I recommend setting a context element to hold the intial URL.¬† You’ll need it later.

Next, in the main view, give your button or however you want to execute the log off procedure.

Once you call the log off procedure, you simply need to take the initial URL and add ‘?logout_submit=true’ to the end.

Here’s an example:

CONCATENATE lv_e_url ‘?logout_submit=true’ INTO lv_e_url.
data: L_REF_MAIN_WINDOW type ref to IG_XXX.
L_REF_MAIN_WINDOW->fire_LOGOFF_EXIT_plg( URL = lv_e_url ).

Note:  XXX is the main window name.  LOGOFF_EXIT is the exit plug name.

See what I mean…¬† it really is that easy =)¬† good luck.



ABAP – Suppressing BAPI Messages

I just learned a fun trick when using a BAPI.¬† I’ve been designing a dynpro transaction and I used a BAPI to pull some information.¬† What I discovered is that certain BAPI’s have some messages that automatically get displayed, and also caused a weird behavior of leaving the screen (without requesting it.¬† ha ha ha).¬† So today I talk about suppressing BAPI messages within a method or form.

Well, I learned a quick fix for this, when calling a function, add the DESTINATION = ‘NONE’.

this will suppress the messages of the BAPI, and just execute the data retrieval I was looking for.

This is a quick one…¬† I hope you find it useful.

ABAP – Refresh ALV Grid

I recently had to go through and add a button to refresh ALV grid in a custom transaction.  I initially expected this to be easy.  And looking back, it actually is pretty easy, if you kept your program modular.  However, I had to handle things differently than I expected.

I thought I would need to do something with the refresh button that comes with the standard ALV grid.¬† However, after a some extensive google digging, I couldn’t find anything that told me how I could do that.¬† Everyone else took care of the issue by creating their own button.¬† Here’s the basic steps to do it yourself.

You will need to setup the following 2 handlers.  I created a local class to house these methods.  You can take care of it anyway you prefer.

DATA: l_event_receiver_grid TYPE REF TO lcl_event_receiver.
(where lcl_event_receiver is the local class)

SET HANDLER l_event_receiver_grid->on_toolbar_add_button
FOR grid.
SET HANDLER l_event_receiver_grid->on_user_command
FOR grid.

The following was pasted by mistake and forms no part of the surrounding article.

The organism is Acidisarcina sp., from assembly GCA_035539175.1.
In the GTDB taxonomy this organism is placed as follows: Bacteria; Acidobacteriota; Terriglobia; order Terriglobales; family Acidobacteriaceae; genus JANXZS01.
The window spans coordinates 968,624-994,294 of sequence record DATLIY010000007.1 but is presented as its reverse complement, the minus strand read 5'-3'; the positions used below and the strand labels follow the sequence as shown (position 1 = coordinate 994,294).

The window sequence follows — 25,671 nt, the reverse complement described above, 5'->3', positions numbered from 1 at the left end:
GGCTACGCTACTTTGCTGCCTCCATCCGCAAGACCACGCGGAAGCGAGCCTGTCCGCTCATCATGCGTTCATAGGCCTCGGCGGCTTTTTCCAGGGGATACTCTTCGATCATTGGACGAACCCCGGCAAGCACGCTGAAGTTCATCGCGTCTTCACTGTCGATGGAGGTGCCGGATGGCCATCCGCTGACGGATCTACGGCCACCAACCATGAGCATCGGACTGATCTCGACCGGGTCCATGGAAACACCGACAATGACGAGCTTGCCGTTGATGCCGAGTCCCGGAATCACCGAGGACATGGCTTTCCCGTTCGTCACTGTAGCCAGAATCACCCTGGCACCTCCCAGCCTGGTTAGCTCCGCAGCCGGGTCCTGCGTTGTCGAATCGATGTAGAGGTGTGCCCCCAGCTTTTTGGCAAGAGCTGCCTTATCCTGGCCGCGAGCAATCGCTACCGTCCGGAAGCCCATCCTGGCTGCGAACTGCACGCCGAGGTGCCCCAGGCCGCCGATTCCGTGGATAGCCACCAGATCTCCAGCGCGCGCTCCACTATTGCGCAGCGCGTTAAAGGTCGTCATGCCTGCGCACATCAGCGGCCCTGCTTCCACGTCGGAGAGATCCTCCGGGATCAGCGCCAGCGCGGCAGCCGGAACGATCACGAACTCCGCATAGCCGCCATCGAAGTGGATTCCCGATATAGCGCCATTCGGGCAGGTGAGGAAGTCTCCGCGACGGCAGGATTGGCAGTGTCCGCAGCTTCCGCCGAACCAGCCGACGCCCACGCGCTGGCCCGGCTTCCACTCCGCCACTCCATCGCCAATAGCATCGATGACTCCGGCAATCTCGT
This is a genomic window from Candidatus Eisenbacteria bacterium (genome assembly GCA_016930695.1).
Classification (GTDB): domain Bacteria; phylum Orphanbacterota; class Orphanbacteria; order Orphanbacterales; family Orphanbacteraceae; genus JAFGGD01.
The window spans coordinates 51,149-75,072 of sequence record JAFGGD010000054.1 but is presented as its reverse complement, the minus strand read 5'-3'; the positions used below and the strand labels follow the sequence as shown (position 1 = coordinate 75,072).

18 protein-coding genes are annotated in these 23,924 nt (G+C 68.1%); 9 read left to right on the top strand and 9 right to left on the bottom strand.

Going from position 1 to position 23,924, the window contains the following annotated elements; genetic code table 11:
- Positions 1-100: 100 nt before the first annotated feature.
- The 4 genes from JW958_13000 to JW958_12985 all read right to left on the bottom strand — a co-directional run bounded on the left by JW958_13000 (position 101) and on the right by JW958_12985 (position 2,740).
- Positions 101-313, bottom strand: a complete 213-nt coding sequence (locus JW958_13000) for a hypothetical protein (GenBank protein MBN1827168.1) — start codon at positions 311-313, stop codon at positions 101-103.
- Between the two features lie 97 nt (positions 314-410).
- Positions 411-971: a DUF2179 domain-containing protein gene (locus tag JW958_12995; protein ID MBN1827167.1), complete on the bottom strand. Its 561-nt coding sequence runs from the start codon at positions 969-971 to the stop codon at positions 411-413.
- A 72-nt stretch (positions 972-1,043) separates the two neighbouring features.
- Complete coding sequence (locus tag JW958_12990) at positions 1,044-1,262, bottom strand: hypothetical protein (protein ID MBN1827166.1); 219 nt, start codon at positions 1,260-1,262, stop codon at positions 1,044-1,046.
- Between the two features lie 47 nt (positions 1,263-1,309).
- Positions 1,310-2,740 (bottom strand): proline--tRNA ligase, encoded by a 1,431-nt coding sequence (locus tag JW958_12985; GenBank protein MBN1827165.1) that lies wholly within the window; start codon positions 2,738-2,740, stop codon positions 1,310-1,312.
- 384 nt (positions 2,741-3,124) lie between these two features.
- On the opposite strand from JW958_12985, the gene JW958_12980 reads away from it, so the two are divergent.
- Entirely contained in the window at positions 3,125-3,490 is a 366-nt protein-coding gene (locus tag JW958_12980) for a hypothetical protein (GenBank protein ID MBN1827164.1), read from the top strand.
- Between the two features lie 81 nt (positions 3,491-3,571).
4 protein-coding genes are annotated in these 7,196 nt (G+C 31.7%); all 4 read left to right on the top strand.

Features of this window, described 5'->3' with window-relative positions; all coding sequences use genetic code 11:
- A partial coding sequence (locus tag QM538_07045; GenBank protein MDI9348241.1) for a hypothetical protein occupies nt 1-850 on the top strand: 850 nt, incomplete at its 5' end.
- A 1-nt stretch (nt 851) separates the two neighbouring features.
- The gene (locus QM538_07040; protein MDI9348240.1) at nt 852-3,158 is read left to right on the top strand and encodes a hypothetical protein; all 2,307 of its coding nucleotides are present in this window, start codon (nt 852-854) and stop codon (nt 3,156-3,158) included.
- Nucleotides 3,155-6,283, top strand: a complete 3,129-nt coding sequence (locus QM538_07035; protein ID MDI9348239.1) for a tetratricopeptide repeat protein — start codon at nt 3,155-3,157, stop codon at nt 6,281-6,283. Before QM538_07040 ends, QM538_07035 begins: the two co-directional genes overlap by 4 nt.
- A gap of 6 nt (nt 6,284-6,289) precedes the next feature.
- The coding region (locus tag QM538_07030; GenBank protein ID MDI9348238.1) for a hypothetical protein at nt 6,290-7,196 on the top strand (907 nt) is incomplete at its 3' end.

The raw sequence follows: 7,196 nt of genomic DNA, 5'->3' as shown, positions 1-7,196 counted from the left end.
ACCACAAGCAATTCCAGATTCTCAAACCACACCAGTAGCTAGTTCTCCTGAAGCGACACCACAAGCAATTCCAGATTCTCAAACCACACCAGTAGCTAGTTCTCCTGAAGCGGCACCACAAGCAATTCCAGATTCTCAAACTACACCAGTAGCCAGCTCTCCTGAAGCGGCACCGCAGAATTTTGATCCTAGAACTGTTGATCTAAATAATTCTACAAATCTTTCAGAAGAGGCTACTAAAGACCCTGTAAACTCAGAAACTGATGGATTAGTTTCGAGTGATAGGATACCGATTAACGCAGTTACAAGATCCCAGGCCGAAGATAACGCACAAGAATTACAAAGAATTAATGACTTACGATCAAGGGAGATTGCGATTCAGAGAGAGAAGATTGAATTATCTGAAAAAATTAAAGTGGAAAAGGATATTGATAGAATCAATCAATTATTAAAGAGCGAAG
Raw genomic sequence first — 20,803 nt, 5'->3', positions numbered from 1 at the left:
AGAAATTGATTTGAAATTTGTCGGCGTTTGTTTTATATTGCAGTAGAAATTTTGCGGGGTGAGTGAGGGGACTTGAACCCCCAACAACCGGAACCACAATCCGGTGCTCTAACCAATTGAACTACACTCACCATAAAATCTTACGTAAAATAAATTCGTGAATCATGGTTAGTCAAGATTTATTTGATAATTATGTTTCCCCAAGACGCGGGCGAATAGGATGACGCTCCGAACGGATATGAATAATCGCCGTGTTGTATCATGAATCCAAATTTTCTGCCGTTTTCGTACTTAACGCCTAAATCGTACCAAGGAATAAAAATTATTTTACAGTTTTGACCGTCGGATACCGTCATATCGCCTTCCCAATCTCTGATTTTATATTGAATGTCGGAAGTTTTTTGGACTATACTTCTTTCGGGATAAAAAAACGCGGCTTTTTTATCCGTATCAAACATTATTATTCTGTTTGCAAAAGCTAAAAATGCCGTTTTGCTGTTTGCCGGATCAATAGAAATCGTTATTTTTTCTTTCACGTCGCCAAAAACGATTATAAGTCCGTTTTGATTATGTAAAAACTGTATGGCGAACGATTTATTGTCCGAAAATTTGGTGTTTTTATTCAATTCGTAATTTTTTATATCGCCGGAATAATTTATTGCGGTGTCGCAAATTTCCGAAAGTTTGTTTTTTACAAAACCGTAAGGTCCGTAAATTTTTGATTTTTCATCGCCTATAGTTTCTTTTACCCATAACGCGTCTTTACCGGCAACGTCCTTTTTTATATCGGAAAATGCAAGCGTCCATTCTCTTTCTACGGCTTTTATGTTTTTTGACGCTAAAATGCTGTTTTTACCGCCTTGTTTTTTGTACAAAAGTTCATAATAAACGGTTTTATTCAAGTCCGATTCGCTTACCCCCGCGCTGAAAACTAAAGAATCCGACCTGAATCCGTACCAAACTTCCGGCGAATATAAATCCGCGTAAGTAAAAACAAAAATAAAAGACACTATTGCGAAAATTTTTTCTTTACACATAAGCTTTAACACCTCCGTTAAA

For the add_button:

DATA: ls_toolbar TYPE stb_button.
MOVE ‘ZRFO’ TO ls_toolbar-function.
MOVE ICON_REFRESH TO ls_toolbar-icon.
MOVE ‘Refresh’ to ls_toolbar-quickinfo.
MOVE ‘ ‘ TO ls_toolbar-disabled.
APPEND ls_toolbar TO e_object->mt_toolbar.
this adds a button that looks exactly like the standard refresh button.  You can feel free to play around with the look and feel, but this will get your started.

In the on_user_command, you will need to look at sy-ucomm, and find when it matches ZRFO (in this example).

refresh grid table.
rebuild the grid table

then call the display method.  For me, I uised the set_table_for_first_display method.  So updating the grid table and calling this is enough to perform the refresh.

This will give you a great start if you want to add a refresh button your custom transaction.

I hope you find this helpful.

Web Dynpro – Using the Code Wizard

Well, I believe I mentioned it in a previous post, but I’m still struggling with the differences between BSP and Web Dynpro.¬† AWDP is a fun tool, and I like it the more I get into it, the learning curve is still killing me ūüôā¬† Today the Code Wizard is one of my recent discoveries.

For example, I figured out the whole context model, why you do it, etc.¬† But I had a hell of a time figuring out how to get the value into or out of the context variables I created.¬† I finally discovered the Web Dynpro Code Wizard…¬† which, with a few clicks, generated all of the code I needed to read or set the context node.¬† So simple, yet I hunted on-line for an hour, and eventually found it in the ABAP Web Dynpro book I purchased.

It turns out, you click the wizard button, select the node you want to work with, then tell it if you want to read it, set it, append it, etc…¬† hit the green check mark.¬† And magically, all the code I needed was inserted into my method.¬† Who knew it could be that easy.¬† LOL.

Anyway, if you’re playing with AWDP, take advantage of the code wizard.¬† it won’t create your whole application, but it’s great at the little stuff =)

thanks for reading,


Web Dynpro – Dynamically Changing the Web page Title

Well, as I begin digging into my first ABAP Web Dynpro program, I”m slowly starting to figure out what is going on.¬† Expect some posts on AWDP in the future, since it’s now becoming my latest hobby =)¬† Today’s challenge was dynamically changing the web page title.

tip number 1.¬† If you want to change the title of the web page, you know the title that shows up on the tab of Windows Explorer, you can’t do this dynamically until you have Netweaver 7.02 or later.¬† If you have at least this basis release, you can use the following command:

  wd_this->wd_get_api( )->get_component( )->get_application( )->set_window_title( wd_this->lv_title ).

Now the bad news is that if you don’t have 7.02 or later, you can only change it in the application description.

So, I just need to start tracking these little tidbits as I go.¬† As always, I’m learning things the hard way so you don’t have to.

Thanks for reading,